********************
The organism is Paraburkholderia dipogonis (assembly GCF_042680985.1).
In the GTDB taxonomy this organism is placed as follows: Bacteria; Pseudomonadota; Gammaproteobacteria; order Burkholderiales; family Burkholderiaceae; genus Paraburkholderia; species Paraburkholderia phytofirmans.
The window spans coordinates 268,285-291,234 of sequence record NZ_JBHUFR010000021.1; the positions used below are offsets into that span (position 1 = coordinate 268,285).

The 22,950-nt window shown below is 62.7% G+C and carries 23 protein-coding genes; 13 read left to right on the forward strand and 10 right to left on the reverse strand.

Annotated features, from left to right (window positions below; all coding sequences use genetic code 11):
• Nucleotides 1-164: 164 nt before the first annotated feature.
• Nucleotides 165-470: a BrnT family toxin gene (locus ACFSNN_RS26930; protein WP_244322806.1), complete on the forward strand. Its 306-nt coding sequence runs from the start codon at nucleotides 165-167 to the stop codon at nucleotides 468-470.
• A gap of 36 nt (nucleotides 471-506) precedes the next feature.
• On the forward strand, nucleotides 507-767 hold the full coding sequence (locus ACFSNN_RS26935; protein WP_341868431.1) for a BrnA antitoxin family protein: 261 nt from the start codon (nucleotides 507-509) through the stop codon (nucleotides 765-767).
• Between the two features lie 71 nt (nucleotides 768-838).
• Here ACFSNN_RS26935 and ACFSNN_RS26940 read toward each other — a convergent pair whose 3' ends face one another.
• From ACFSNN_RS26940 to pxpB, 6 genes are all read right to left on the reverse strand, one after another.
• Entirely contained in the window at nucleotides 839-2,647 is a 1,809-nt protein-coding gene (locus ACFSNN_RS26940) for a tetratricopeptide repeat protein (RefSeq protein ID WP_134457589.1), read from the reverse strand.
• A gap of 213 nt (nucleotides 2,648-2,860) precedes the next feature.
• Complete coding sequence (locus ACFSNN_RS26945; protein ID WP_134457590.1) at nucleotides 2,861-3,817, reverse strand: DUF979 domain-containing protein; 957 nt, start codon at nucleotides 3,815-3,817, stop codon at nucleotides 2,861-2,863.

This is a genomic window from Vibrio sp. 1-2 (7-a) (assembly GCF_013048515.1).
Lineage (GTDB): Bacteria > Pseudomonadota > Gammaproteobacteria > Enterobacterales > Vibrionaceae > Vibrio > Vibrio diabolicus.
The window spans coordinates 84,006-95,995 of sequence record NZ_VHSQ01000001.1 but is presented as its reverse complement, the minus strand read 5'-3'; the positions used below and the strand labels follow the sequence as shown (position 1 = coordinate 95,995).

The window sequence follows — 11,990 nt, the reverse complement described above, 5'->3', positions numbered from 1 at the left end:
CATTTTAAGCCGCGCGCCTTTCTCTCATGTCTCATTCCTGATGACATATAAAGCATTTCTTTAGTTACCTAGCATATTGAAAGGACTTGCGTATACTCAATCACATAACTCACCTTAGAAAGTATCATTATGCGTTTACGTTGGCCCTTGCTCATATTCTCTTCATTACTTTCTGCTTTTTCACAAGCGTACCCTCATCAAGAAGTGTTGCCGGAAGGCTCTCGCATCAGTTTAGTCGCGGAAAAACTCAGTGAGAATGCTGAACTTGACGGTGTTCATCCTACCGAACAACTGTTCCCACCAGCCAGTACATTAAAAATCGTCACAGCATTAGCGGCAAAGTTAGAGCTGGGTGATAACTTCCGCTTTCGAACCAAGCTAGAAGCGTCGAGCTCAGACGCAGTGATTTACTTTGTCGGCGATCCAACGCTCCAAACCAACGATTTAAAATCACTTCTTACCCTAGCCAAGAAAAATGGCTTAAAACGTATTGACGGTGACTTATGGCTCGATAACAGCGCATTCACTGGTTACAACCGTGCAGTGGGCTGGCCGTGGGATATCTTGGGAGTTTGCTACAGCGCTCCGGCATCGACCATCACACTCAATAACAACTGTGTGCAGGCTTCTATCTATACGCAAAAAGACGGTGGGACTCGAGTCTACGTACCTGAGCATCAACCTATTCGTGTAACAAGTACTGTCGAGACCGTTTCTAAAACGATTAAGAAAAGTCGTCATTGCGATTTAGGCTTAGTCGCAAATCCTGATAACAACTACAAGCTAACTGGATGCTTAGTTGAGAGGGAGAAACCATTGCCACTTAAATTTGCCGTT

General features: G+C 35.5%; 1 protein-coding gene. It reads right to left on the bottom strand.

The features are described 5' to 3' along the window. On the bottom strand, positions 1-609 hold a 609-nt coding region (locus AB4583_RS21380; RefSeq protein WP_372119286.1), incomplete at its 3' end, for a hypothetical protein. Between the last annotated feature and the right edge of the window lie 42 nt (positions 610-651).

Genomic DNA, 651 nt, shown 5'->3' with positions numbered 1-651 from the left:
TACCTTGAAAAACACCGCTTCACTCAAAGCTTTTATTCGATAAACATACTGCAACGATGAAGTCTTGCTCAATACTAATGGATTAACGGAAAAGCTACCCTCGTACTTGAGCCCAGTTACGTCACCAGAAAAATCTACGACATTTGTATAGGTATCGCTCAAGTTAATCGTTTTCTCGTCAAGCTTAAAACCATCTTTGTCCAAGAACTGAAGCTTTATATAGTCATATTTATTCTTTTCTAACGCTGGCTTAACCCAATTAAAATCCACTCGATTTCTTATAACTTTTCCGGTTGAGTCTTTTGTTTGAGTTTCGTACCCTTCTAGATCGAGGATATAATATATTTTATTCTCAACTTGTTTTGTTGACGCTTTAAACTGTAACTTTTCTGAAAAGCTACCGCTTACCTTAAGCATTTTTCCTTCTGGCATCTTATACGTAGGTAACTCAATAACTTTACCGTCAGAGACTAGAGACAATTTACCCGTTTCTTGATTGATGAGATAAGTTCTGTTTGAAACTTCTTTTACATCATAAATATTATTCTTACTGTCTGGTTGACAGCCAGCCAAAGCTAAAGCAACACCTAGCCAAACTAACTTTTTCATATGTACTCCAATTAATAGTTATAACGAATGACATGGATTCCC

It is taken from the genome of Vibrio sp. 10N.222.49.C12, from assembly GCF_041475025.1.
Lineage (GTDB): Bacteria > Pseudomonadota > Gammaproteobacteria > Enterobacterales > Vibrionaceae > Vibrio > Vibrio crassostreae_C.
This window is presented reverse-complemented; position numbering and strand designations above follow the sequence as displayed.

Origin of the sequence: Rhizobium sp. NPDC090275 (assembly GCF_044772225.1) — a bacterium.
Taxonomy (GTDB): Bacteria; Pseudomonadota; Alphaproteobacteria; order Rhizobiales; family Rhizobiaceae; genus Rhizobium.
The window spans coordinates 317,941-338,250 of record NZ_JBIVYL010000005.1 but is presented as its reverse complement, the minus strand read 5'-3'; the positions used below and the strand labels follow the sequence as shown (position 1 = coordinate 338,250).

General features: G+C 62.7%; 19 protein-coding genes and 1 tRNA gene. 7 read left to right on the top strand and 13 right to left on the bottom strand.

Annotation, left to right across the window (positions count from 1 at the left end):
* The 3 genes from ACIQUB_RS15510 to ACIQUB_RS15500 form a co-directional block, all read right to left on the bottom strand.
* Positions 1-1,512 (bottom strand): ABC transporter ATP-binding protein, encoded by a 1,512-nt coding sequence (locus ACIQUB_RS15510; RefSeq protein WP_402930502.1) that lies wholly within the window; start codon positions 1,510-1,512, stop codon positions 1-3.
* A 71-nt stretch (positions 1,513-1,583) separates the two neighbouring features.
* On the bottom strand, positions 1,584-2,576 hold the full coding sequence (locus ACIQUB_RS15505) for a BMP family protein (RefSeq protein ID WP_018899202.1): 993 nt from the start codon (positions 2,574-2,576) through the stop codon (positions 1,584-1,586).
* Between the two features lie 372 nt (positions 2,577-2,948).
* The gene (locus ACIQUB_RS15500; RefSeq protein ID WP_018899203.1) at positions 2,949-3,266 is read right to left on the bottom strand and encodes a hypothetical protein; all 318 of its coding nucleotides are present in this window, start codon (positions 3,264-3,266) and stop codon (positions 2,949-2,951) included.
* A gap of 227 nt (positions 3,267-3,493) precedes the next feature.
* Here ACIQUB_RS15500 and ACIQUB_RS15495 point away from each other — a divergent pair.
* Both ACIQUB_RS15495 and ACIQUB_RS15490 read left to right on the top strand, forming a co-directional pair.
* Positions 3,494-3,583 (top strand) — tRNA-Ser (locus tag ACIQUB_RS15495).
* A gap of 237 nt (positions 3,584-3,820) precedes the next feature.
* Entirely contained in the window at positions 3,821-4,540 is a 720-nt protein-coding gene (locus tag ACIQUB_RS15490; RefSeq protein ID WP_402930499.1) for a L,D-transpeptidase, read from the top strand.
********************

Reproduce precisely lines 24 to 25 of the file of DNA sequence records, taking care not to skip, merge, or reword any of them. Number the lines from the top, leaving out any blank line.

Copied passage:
TACCTTGAAAAACACCGCTTCACTCAAAGCTTTTATTCGATAAACATACTGCAACGATGAAGTCTTGCTCAATACTAATGGATTAACGGAAAAGCTACCCTCGTACTTGAGCCCAGTTACGTCACCAGAAAAATCTACGACATTTGTATAGGTATCGCTCAAGTTAATCGTTTTCTCGTCAAGCTTAAAACCATCTTTGTCCAAGAACTGAAGCTTTATATAGTCATATTTATTCTTTTCTAACGCTGGCTTAACCCAATTAAAATCCACTCGATTTCTTATAACTTTTCCGGTTGAGTCTTTTGTTTGAGTTTCGTACCCTTCTAGATCGAGGATATAATATATTTTATTCTCAACTTGTTTTGTTGACGCTTTAAACTGTAACTTTTCTGAAAAGCTACCGCTTACCTTAAGCATTTTTCCTTCTGGCATCTTATACGTAGGTAACTCAATAACTTTACCGTCAGAGACTAGAGACAATTTACCCGTTTCTTGATTGATGAGATAAGTTCTGTTTGAAACTTCTTTTACATCATAAATATTATTCTTACTGTCTGGTTGACAGCCAGCCAAAGCTAAAGCAACACCTAGCCAAACTAACTTTTTCATATGTACTCCAATTAATAGTTATAACGAATGACATGGATTCCC

It is taken from the genome of Vibrio sp. 10N.222.49.C12, from assembly GCF_041475025.1.